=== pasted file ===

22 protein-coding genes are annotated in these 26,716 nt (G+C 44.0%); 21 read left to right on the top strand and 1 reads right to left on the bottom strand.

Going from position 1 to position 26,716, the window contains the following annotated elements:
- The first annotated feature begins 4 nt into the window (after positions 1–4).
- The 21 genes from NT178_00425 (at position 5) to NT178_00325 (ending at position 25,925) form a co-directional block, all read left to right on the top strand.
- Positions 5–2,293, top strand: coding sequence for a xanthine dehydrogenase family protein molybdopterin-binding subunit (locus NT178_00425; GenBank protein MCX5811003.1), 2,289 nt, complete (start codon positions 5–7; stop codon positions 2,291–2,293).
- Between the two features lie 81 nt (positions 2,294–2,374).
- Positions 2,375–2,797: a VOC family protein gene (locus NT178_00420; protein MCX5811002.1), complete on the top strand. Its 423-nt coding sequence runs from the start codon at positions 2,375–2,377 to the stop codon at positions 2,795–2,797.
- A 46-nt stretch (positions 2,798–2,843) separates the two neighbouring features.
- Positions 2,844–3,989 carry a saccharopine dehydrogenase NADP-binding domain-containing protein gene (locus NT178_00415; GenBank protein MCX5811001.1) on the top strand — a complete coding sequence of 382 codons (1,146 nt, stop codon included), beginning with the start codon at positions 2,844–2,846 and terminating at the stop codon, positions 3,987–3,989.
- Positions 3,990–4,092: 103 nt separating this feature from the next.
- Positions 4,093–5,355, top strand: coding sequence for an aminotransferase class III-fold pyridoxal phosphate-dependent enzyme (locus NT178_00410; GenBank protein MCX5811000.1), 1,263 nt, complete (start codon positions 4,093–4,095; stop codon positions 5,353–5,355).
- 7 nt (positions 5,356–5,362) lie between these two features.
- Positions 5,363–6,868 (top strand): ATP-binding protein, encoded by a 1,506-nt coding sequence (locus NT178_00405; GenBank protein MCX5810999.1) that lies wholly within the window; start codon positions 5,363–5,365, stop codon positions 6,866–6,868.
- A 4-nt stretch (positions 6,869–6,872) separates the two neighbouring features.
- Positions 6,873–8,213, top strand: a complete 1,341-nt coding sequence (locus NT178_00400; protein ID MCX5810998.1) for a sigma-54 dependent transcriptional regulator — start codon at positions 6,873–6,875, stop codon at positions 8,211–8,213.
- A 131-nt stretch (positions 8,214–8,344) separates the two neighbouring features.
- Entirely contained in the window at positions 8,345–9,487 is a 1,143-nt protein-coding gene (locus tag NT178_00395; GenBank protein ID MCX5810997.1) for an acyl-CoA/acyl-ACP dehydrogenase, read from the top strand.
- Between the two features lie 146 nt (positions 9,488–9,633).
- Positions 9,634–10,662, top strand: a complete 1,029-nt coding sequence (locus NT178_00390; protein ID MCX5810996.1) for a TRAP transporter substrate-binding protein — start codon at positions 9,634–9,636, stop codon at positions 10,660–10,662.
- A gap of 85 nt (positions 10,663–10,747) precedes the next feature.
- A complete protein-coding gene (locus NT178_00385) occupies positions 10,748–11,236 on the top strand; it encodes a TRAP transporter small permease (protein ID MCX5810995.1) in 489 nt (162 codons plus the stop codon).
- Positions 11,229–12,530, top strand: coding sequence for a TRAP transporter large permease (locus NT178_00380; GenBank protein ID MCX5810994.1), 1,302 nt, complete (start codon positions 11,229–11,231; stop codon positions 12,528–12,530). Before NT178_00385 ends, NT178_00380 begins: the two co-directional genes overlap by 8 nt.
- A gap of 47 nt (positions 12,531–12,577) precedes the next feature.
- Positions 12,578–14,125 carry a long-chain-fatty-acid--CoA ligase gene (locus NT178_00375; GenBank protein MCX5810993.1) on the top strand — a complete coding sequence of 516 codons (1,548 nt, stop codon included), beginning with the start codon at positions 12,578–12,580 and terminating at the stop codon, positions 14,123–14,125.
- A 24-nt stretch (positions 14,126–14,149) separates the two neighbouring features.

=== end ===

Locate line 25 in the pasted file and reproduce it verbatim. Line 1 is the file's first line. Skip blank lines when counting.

- A 24-nt stretch (positions 14,126–14,149) separates the two neighbouring features.